From Puritan to Mohawk.
Eunice Williams, a young white Puritan girl, lives with her family in Deerfield, Massachusetts. During the winter of 1704, the town is attacked in the middle of the night by French soldiers and Mohawk warriors who kill the Williams’ black servant (this atypical act is unexplained) and Eunice’s newborn baby sister. The rest of the family is captured and taken from Deerfield. As they travel, Eunice is separated from them, eventually to be taken to live in the Mohawk village of Kahnawàke in Canada. There, Eunice learns the language and lives among them as one of their own. Though her father makes many requests for her return, Eunice refuses and lives the rest of her life with the Mohawks. The author notes that this is his fictionalized account of Eunice’s story and her time with the Mohawks, so the Mohawk way of life is seen through the eyes of an outsider, apparent in such details as when the author refers to Mohawk traditional clothing as “costumes.” In this light, Demos’ statement that “All history is, in one way or another, the product of our imagination,” comes across as justification to support a narrative of Mohawk culture sourced primarily from white records and histories, despite the participation of a Mohawk educator in the preparation of the book, as noted in the acknowledgements. Indeed, Demos' practice of sourcing his own book for adults in his notes adds another filter between readers and the Mohawks.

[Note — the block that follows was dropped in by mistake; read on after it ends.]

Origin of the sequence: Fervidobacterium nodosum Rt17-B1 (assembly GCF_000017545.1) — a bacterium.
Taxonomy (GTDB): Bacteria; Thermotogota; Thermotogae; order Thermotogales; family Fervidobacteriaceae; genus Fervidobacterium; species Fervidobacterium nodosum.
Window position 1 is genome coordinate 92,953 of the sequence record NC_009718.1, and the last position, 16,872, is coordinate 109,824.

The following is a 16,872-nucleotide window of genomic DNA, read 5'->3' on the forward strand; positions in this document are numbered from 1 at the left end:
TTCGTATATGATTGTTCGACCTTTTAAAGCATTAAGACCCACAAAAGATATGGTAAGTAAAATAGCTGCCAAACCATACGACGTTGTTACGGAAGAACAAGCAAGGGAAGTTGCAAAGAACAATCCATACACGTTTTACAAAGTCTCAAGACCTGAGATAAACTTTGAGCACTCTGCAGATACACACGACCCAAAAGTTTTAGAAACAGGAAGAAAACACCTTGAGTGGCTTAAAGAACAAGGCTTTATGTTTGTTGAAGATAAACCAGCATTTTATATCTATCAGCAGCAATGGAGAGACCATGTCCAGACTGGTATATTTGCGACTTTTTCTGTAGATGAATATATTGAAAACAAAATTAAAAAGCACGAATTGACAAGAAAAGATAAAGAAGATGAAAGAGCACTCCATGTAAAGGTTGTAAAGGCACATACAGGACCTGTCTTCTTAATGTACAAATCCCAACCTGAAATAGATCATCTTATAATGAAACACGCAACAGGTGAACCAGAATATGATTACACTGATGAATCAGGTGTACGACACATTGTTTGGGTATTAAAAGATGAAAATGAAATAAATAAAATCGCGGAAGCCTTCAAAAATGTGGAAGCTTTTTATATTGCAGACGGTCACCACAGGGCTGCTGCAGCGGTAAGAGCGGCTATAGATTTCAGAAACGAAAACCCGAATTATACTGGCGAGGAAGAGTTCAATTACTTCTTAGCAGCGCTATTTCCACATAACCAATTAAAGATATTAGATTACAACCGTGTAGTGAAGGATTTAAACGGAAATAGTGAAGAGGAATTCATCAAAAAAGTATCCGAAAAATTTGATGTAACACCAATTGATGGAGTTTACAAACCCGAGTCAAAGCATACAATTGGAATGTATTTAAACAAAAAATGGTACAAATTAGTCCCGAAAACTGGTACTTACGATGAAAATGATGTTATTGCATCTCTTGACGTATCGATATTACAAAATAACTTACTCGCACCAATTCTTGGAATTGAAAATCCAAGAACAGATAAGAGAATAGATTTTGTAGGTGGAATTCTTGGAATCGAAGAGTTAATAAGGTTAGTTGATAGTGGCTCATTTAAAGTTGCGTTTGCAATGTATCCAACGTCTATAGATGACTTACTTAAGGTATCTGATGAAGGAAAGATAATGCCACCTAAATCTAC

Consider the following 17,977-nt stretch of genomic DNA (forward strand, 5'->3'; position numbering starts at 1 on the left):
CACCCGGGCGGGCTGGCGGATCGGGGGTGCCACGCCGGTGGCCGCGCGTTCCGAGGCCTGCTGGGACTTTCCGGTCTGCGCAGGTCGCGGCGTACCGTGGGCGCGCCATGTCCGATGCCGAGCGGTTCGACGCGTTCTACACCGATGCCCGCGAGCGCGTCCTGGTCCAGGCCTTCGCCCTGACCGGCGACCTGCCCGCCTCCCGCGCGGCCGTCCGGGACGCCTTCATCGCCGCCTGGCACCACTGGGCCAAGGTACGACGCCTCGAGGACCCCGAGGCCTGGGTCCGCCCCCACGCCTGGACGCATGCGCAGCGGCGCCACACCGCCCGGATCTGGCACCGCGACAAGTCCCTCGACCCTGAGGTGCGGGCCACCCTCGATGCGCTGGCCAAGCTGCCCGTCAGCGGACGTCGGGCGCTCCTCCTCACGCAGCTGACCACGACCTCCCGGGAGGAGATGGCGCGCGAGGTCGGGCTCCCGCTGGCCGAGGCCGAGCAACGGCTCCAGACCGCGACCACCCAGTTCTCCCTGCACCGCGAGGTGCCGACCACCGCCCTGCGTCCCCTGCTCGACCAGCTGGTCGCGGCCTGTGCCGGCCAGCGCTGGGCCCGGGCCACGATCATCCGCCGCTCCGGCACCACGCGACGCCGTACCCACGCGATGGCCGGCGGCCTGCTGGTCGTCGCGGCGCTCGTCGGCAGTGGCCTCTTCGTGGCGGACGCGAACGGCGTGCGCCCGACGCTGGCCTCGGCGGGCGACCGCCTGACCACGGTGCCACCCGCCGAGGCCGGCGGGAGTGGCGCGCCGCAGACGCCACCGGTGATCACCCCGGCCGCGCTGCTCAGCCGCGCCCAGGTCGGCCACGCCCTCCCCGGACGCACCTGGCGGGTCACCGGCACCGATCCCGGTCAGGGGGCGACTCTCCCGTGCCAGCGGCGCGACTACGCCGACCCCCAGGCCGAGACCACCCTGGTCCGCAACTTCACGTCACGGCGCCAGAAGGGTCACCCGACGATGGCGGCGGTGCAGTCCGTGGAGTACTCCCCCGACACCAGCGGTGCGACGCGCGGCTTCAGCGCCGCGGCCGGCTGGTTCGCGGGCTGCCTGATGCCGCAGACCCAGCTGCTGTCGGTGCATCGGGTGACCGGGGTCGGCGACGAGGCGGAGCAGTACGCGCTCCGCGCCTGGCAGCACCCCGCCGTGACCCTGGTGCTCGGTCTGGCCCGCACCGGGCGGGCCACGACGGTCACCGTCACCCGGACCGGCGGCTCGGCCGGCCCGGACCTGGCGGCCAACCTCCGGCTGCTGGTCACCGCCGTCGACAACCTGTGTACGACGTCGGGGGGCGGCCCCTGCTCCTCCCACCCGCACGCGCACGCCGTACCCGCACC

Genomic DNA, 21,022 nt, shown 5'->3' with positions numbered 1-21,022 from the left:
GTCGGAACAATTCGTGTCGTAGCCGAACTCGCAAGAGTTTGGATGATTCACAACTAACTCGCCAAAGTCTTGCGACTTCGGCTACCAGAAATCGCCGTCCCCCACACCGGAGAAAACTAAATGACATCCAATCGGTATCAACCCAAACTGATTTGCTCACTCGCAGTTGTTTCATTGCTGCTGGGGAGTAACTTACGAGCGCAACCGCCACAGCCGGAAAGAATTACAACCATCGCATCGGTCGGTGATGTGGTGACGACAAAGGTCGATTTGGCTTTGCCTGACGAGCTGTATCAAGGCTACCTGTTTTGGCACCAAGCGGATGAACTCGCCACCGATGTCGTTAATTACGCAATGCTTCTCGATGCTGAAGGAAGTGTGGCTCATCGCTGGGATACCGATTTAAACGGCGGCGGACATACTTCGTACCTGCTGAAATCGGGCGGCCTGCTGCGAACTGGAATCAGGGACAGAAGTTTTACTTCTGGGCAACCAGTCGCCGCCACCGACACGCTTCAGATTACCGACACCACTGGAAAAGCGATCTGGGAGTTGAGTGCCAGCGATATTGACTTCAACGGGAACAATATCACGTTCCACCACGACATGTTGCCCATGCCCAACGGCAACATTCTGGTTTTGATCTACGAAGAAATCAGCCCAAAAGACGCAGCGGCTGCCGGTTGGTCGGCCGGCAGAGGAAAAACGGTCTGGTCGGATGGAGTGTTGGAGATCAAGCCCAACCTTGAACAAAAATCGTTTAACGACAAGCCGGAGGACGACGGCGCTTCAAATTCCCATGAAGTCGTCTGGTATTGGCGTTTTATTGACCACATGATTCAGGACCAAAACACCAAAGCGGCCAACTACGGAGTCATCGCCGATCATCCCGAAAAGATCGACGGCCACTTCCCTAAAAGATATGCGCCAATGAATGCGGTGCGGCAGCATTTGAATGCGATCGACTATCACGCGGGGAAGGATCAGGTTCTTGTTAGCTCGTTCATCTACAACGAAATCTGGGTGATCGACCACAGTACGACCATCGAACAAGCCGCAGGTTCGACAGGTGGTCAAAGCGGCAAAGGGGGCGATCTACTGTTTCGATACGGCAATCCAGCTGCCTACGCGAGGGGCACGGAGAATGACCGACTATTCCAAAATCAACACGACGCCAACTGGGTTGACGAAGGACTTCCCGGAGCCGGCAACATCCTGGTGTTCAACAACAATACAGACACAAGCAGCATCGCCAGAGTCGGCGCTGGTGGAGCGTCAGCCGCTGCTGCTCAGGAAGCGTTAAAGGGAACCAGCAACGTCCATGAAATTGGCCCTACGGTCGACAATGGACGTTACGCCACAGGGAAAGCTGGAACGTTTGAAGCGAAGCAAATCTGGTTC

A one-sided account. (Historical fiction. 8-12)